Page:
To obtain the triangular sections connected to the top of each leg, cut a square out of a 2x6, so a piece 5.5" by 5.5", then cut the diagonal. They were screwed to the top of the legs through the main legs, just using 2 long wood screws (remember to drill pilot holes!) Also, smaller brackets are used as well to help support them and ensure that the triangular sections would maintain perpendicular-ity (<- word? I don't think so)

Sand all the edges because there are going to be splinters everywhere!

As seen in a picture in the previous step, the legs attach to the underside of the table by lining up with steel dowels (I work in a machine shop, so we have more steel than anything else).

Tape over the exposed edge of the plexiglass strip on the outer perimeter. Take an exacto knife and cut away excess tape so it does not cover the wood because we are going to paint the wood, and do not want the clear plexiglass to be painted over. This step takes some patience.

Step 6: Painted

i sprayed some left over black spray paint just to use it up and maybe have enough to cover everything so i don't need several layers of paint later.

I painted all the wood using Kona Brown, its like a really dark purplish brown, so its almost black. It takes a few coats.

Once its dry, take that exacto knife and re-cut the edges around the tape, if you don't then you might pull up extra paint or it could tear the paint off leaving a noticeably rough edge.

One side of the plexiglass for each table top was spray painted with a frosting effect spray paint, this helps to scatter the light more and make the glowing more even spread.

Step 7: Light Fixture

A random piece of 1/4" thick masonite was cut out so that it would fit the bottom inside of the table top. It was spray painted chrome-ish to help reflect some of the light. to the surface, but since the it was a wood surface, it did not turn out that shiny.

The light is just a 2 foot fluorescent bulb. It uses the old school set-up with a separate ballast and switching mechanism.

Also, an outlet was added so that you things sitting on the table top can plug into the table instead of having a long wire going across the room to a wall socket. This also allows one table to plug into another, making it easier to power both.

Step 8: PLUG IT IN!


Step 9: The Next Instructable to Come.

Check out my "Stainless Steel Jigger/Pony Shot Glass"

the next instructable will be two lights made out of old blind material, scrap fabric, and cyclone fencing.



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    15 Discussions


    9 years ago on Introduction

    thanks for the instructable, led me to make my own blacklight shot bar, which, for cost, was around 85 dollars,
    Great idea

    1 reply

    Reply 9 years ago on Introduction

    A black-light table you say? What a great idea! Wow, I never thought about switching those fluorescents for blacklight bulbs. Great work. Do you have photos? I would love to see what that looks like.  Speaking of tables, I have spent the last 8 months learning electronics and programming to take this project one step further and make a table which lights up in the area that a hand might get close to it, a sort of interactive table. I have posted a couple of youtube videos of development progress, here is a link if you are interested.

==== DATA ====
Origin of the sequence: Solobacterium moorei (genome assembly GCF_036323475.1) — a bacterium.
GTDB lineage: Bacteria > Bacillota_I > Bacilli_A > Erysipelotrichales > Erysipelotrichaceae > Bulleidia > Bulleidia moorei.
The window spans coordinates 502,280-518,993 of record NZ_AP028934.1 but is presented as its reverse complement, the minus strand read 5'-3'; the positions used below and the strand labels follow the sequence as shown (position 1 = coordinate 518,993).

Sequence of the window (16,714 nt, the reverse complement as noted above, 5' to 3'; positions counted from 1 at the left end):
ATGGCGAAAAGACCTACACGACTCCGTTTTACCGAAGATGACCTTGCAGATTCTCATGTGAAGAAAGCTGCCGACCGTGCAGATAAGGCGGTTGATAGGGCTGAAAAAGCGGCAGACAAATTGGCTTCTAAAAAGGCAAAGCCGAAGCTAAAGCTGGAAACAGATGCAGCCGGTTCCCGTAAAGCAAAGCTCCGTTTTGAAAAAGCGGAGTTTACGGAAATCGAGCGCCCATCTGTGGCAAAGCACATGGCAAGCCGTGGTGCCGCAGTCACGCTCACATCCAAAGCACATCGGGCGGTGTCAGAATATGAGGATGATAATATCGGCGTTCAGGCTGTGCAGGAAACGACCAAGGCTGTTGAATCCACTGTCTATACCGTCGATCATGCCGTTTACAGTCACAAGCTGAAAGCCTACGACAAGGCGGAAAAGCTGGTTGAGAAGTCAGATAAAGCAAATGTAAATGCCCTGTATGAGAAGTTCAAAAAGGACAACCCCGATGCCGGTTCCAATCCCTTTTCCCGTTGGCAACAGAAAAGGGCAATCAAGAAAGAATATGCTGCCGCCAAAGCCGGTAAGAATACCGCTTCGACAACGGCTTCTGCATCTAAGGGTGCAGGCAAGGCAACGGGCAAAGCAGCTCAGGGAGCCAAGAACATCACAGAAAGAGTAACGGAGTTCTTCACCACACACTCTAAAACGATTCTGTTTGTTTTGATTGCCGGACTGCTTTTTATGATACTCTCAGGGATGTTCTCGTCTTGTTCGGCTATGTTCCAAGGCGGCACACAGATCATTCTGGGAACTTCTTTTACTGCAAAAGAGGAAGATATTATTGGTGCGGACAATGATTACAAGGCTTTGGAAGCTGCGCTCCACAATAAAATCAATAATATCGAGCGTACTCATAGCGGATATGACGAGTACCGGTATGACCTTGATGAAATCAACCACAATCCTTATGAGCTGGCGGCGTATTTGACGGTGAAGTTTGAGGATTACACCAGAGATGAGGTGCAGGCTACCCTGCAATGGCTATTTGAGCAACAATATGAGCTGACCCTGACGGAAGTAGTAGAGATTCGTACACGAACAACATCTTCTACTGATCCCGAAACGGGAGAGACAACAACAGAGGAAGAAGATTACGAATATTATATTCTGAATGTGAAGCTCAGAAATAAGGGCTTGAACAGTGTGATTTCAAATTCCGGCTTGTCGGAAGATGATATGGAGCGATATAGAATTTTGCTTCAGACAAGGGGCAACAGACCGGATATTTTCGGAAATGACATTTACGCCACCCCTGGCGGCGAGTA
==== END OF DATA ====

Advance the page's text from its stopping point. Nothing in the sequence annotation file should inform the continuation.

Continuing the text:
Good question. The majority of the raw materials (wood, plexiglass, even screws) were salvaged from another project. I don't even think I can give you an estimate as I did this almost 2 years ago. Although the most costly aspects would be the lighting circuitry and the plexiglass. So it would probably be safe to take the averaged cost of the lighting stuff plus the plexiglass then multiplied by 2 for the total. Just a note: The hardest part of construction is, by far, the strip of plexiglass between the 2x4's.


    9 years ago on Step 7

    Could you add a wiring schematic, please?


    10 years ago on Introduction

    awesome! i built a very similar bar when i was in college... i used an old string of christmas lights under frosted plastic. it was cheap and if you hit the switch, the lights would flash!


    10 years ago on Introduction

    AWESOME!!. I've had a 2' x 8' piece of 1/2 thick glass I've wanted to turn into a "floating" lighted bar top. Now I just need to plan out the "how-to's" Yours is a masterpiece though. Great Job!


    11 years ago on Introduction

    Re: cutting plexi/acrylic - what one generally wants is a balance between chip removal and melting. I feel that blades with higher tooth counts make a better cut. I think instead of "slow" the emphasis should be on a smooth, consistent motion through the material. I like the use of a florescent fixture. Definitely more cost effective than ropelight or leds.

    2 replies

    Reply 11 years ago on Introduction

    its just that I cut thicker plexiglass with a jigsaw and the blade was the fine tooth for cutting metal, and the friction between the blade and plastic caused it to melt and rejoin behind the blade as I advanced. We had to dial down the cutting speed of the jigsaw to minimize the heat generated, then it worked. Maybe if our blade made wider cuts, like if it was a wood cutting blade attachment, (like the teeth of the blade longer and are bent out a little more) and that would have minimized the amount of plastic actually touching the sides of the blade, preventing it from melting.


    Reply 11 years ago on Introduction

    Mask off the region close to the edge, and use oil to reduce friction while sawing. Vaseline works well, and also fills the irregularities, giving you a cleaner looking edge.

    Mr. Rig It

    11 years ago on Introduction

    I love giving great instructables pluses + so I am giving you one right now! This is very cool! Plus well made with good instructions.